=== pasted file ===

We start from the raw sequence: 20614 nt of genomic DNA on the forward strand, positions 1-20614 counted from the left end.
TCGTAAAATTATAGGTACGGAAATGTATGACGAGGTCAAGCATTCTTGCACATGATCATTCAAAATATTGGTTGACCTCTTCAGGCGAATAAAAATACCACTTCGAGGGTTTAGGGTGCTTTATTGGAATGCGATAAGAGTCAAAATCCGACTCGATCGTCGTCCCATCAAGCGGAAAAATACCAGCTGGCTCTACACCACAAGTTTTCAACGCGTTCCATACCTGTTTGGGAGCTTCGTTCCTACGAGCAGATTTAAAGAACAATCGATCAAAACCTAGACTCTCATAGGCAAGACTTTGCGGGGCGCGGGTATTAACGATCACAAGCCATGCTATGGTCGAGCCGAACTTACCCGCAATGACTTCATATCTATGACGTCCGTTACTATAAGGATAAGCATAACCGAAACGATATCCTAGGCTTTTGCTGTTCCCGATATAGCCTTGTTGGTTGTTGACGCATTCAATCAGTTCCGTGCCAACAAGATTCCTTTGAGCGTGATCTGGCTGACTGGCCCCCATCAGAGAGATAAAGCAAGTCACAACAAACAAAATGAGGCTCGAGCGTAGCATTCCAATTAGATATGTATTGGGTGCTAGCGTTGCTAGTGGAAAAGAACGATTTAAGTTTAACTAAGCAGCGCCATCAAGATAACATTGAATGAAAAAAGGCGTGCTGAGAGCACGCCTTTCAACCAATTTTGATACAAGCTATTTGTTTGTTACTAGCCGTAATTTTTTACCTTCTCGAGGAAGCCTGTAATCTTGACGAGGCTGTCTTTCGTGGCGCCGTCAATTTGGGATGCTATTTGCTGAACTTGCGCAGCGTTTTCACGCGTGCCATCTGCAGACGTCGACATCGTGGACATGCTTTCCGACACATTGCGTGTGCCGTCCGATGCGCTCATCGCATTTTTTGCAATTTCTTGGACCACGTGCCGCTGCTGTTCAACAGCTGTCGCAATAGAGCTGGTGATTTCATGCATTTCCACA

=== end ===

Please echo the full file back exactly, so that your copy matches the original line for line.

We start from the raw sequence: 20614 nt of genomic DNA on the forward strand, positions 1-20614 counted from the left end.
TCGTAAAATTATAGGTACGGAAATGTATGACGAGGTCAAGCATTCTTGCACATGATCATTCAAAATATTGGTTGACCTCTTCAGGCGAATAAAAATACCACTTCGAGGGTTTAGGGTGCTTTATTGGAATGCGATAAGAGTCAAAATCCGACTCGATCGTCGTCCCATCAAGCGGAAAAATACCAGCTGGCTCTACACCACAAGTTTTCAACGCGTTCCATACCTGTTTGGGAGCTTCGTTCCTACGAGCAGATTTAAAGAACAATCGATCAAAACCTAGACTCTCATAGGCAAGACTTTGCGGGGCGCGGGTATTAACGATCACAAGCCATGCTATGGTCGAGCCGAACTTACCCGCAATGACTTCATATCTATGACGTCCGTTACTATAAGGATAAGCATAACCGAAACGATATCCTAGGCTTTTGCTGTTCCCGATATAGCCTTGTTGGTTGTTGACGCATTCAATCAGTTCCGTGCCAACAAGATTCCTTTGAGCGTGATCTGGCTGACTGGCCCCCATCAGAGAGATAAAGCAAGTCACAACAAACAAAATGAGGCTCGAGCGTAGCATTCCAATTAGATATGTATTGGGTGCTAGCGTTGCTAGTGGAAAAGAACGATTTAAGTTTAACTAAGCAGCGCCATCAAGATAACATTGAATGAAAAAAGGCGTGCTGAGAGCACGCCTTTCAACCAATTTTGATACAAGCTATTTGTTTGTTACTAGCCGTAATTTTTTACCTTCTCGAGGAAGCCTGTAATCTTGACGAGGCTGTCTTTCGTGGCGCCGTCAATTTGGGATGCTATTTGCTGAACTTGCGCAGCGTTTTCACGCGTGCCATCTGCAGACGTCGACATCGTGGACATGCTTTCCGACACATTGCGTGTGCCGTCCGATGCGCTCATCGCATTTTTTGCAATTTCTTGGACCACGTGCCGCTGCTGTTCAACAGCTGTCGCAATAGAGCTGGTGATTTCATGCATTTCCACA